Wednesday, October 7, 2009

October new releases

OK, this is going to sound like a rerun of last month as in "Ya Hoo! Artist XXX has a new disc coming out soon. Here's why they rule and why you should care. Wonder when it'll ever arrive stateside." Lather. Rinse. Repeat.

And yet...I am really psyched to hear some new stuff from Toumast. For my money they are the desert blues act that rocks the hardest and does so well with the change-up tempos and dynamics. Their disc Amachal is out October 26. (in Europe I I even need to ask the eternal question?)
There are a couple of tracks up now on their Myspace and with a quick listen they sound fuller than those Ishumar, as in lots more instruments, bass higher up in the mix, a little keyboard and some kind of bag pipe going on in "Ibliss." Somebody's doing a little rap - in English - on "Timerhitin." Too busy? I'll give it another listen. No idea who produced it or any of that yet.

You know, I think every culture in the world has a traditional bag pipe of some sort. All those poor goats...
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So speaking of desert blues, how did I miss the new Tinariwen release??? Imidiwan's Euro-release was in June, and the actual physical disc is over here now. The reviews from England sound quite good; supposed to be a more stripped down affair than Aman Iman, fewer overdubs, fewer effects. I'm there.

Meanwhile, they're touring their brains out all over Europe this fall. You know, I cannot understand why we've only gotten a couple of hundred people in to see these guys when we've had them at the Cedar in the past. They. So. Rule.

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Big genre shift.

Shooglenifty's show at the Cedar five or six years ago ranks in my top ten all time here. I'd seen them at festivals before and thought they were OK, but their show up at the last minute/take a quickie sound check/eat a bag of chips/ proceed to blow our minds for two hours thing was way above and beyond. It was extremely psychedelic for mostly acoustic string band (with a funky/dubby rhythm section) music from Scotland. Now, could they put together a U.S. tour again one of these days, please?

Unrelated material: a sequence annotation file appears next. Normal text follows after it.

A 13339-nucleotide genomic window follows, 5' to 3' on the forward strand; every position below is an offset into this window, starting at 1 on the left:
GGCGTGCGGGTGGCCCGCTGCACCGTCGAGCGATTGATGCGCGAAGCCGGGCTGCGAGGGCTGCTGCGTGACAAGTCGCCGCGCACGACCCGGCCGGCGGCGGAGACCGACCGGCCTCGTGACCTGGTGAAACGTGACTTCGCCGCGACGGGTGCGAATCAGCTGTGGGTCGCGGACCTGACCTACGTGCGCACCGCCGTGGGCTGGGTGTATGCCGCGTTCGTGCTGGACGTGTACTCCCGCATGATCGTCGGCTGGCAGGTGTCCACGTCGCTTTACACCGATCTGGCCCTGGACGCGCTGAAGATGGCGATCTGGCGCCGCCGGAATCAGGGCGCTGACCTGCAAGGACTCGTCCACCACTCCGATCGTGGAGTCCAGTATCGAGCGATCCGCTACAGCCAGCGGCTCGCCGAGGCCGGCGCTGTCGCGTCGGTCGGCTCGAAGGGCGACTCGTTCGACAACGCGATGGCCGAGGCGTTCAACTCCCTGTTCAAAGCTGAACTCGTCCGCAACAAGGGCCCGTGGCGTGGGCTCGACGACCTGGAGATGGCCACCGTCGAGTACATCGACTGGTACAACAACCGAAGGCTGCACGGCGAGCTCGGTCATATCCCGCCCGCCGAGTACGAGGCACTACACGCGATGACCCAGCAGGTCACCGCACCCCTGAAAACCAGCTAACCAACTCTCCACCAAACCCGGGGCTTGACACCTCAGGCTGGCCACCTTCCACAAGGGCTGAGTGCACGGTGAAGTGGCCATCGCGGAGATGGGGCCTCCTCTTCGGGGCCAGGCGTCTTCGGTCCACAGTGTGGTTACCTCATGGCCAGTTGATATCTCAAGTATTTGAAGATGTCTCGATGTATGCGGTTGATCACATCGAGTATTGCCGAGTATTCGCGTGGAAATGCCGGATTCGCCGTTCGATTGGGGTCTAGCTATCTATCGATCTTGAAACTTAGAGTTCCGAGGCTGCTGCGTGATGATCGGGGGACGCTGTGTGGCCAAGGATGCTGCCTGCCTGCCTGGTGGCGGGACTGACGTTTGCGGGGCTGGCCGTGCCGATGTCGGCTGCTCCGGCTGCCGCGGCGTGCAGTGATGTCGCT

Well, we can get some new tunes, anyway. It's been a good while since 2003's The Arms Trader's Daughter and 2005's live Radical Mestizo. [Oh, OK, guess I missed 2007's Troots entirely. Have to check that out.]

The new disc is out October 12, a double album to be called Murmichan which will contain some remixes, some live bits and plenty of those new Shoogle tunes . Looks like they've got yer classic Roman coin artwork thing going on. After a bit of searching I can tell you a Murmichan is a wicked fairy of sorts like a bogle or hobgoblin. (Didn't they study those in Defense Against the Dark Arts class in Harry Potter?) Anyway, gotta love the Scottish vocab words. (like "troot" = trout) Some of the tracks up now on their Myspace seem to keep to the mando and fiddle-driven thing we've heard before, but their remixes head in a totally different direction. Cool. Looking forward to it.

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My Polish bio-techno faves Village Kollektiv have new tracks up and a revamped lineup - with horns! Not sure when the new disc comes out, so I'll report back. C'mon Rafal, get that disc released!! Their Motion Roots Experimental was one of my top discs from 2007.

In the meantime, I'm getting very psyched for their countrymen and -women in Warsaw Village Band to play the Cedar later this month. Although WVB can go plenty techno on their remixes, I'm expecting some of that heavy, dark acoustic strings and vocal harmony stuff they laid on us last time out. And you know I love that.

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Last but SO not least, quite a while back I was drooling over an upcoming show at the Cedar on November 20, but it wasn't finalized yet so I couldn't blab. Well, that show fell through, but what came together for that night is going to be extra-super-fun for all you brass band fans. Nomo (a "Post-Afrobeat Dance Explosion" according to NPR) is going to roadtrip over from Ann Arbor to share the bill with our South Mpls homeboys and -gals in The Brass Messengers. Two cool brass bands: one draws more on the Afro-beat heritage, while the other looks more toward the Balkans, but they both can get all over the place. To get you psyched, here's a link to some free downloads of live Nomo tracks, complete with lengthy explanations of what the heck those long instrumentals are all about. Oh yeah. Circle that date in red.

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